Social relationships are important for pain management among individuals with HIV, but the impact of daily social contact on pain responses in real-time, real-world settings has never been specifically examined.
The purpose of the present study was to examine the relationship between social contact frequency and pain, and the role of negative and positive affect in this relationship among older adults with HIV using ecological momentary assessment (EMA).
A total of 66 (Mage = 59.3, SD = 6.3, range: 50–74) older adults with HIV completed EMA surveys that included social contact frequency, pain level, and negative and positive affect four times per day for 2 weeks. Mixed-effects regression models were used to examine concurrent and lagged associations between social contact frequency, pain, and negative and positive affect.
Greater recent social contact frequency was associated with less severe current pain (unstandardized B = −0.04, 95% CI: −0.08, −0.01, p = .014), while greater current pain was associated with lower subsequent social contact frequency (unstandardized B = −0.07, 95% CI: −0.11, −0.03, p < .001). Further, higher current negative affect was related to greater current pain, and this relationship was dampened by increased recent social contact frequency (unstandardized B = −0.17, 95% CI: −0.26, −0.08, p < .001). Neither negative nor positive affect was significantly associated with the relationship between current pain and subsequent social contact frequency.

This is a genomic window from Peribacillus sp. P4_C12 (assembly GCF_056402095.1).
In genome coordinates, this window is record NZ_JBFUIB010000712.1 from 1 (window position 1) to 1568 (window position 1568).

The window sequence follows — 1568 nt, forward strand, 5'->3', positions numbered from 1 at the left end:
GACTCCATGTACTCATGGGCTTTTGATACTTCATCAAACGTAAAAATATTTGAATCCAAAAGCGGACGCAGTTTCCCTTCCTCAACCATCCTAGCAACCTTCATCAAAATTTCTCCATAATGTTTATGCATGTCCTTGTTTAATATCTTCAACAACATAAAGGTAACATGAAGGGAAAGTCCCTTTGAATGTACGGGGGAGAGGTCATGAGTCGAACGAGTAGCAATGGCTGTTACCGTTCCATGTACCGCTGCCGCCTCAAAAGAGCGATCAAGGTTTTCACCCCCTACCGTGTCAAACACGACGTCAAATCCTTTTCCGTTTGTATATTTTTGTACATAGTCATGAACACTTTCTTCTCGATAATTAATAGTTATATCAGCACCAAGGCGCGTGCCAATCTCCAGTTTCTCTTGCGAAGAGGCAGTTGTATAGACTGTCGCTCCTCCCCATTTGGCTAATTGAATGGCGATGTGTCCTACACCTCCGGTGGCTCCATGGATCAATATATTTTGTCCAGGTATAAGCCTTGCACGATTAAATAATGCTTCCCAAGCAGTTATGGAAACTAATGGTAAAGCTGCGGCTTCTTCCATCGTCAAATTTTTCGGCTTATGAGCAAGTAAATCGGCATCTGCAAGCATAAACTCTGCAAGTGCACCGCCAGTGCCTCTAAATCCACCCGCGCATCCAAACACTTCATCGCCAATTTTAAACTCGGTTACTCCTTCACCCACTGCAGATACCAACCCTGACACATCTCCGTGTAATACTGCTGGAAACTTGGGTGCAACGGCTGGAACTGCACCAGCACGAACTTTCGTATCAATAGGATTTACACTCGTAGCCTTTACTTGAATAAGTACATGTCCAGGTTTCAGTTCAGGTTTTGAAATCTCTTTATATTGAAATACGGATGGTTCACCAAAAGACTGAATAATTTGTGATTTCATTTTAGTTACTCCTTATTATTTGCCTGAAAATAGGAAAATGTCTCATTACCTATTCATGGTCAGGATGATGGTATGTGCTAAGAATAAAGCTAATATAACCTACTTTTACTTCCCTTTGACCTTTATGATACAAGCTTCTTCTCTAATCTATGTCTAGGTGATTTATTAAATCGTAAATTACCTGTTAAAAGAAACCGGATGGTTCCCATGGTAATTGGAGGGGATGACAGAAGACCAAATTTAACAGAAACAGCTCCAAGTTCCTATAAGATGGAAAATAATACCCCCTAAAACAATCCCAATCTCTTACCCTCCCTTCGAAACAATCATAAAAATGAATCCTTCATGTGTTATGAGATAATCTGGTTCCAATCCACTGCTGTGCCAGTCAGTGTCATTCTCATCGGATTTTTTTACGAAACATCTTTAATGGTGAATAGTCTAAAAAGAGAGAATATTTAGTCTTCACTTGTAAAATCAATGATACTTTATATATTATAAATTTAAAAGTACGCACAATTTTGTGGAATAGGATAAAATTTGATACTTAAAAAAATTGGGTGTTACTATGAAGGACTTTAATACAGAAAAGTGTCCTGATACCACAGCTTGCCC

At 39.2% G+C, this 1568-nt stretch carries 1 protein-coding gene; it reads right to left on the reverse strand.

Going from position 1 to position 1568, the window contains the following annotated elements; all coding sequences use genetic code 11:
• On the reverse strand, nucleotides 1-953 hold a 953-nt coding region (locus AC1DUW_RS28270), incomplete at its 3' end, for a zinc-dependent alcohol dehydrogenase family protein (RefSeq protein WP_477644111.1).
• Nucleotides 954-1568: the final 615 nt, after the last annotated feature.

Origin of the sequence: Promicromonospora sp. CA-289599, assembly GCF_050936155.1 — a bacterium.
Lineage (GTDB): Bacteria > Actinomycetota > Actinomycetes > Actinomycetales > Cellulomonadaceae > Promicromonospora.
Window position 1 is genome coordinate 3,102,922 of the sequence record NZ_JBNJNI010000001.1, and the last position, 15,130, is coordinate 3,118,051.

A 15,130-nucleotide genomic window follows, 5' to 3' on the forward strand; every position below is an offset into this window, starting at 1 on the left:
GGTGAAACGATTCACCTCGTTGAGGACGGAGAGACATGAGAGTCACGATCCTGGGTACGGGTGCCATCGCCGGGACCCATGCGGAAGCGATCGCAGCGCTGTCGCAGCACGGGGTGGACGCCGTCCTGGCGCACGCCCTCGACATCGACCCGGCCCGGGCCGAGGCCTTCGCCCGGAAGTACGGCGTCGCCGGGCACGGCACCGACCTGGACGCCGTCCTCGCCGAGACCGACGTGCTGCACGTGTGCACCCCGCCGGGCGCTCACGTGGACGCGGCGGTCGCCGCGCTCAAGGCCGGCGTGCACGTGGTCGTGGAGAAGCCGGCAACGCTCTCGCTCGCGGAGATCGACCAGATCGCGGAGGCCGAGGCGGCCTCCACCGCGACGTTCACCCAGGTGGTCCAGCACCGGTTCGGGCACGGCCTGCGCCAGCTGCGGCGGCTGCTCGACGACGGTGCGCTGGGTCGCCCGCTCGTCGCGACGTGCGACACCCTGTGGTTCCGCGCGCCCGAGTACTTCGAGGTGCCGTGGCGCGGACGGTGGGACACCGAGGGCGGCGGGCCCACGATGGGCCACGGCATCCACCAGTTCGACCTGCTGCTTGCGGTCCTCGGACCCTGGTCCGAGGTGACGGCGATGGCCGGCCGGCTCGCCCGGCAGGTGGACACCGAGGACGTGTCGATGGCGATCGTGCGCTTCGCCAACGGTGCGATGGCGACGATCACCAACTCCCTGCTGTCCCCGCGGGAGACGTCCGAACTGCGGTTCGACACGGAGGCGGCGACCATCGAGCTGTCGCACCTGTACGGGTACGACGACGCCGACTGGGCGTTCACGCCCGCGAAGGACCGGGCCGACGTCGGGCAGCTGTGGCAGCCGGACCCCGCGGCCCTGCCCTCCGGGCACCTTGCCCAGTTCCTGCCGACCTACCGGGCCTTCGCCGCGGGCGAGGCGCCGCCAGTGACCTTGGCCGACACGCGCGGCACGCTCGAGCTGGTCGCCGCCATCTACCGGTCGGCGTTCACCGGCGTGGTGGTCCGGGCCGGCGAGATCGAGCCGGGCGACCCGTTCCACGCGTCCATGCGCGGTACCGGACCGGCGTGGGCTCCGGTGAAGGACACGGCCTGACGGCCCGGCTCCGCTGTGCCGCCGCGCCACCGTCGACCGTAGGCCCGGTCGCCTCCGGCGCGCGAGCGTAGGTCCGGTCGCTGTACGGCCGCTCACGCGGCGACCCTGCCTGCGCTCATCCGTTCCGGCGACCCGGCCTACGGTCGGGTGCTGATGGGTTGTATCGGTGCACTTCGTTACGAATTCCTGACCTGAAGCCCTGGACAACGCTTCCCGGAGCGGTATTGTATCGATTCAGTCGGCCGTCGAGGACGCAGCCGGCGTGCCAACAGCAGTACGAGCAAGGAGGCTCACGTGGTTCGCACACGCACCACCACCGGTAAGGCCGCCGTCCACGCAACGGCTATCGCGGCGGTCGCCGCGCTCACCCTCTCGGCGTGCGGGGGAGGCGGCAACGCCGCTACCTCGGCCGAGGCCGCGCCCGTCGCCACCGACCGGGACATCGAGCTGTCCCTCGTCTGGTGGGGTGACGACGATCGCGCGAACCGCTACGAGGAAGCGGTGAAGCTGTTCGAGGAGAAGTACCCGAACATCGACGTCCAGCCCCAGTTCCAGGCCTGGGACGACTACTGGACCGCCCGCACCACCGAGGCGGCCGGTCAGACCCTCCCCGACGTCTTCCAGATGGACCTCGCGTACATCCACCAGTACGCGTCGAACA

Social contact frequency and pain are bidirectionally and inversely associated among older adults with HIV. Further, recent social contact influences current pain by attenuating negative affect. Together, these results highlight the need to address social engagement in interventions for pain among older adults with HIV.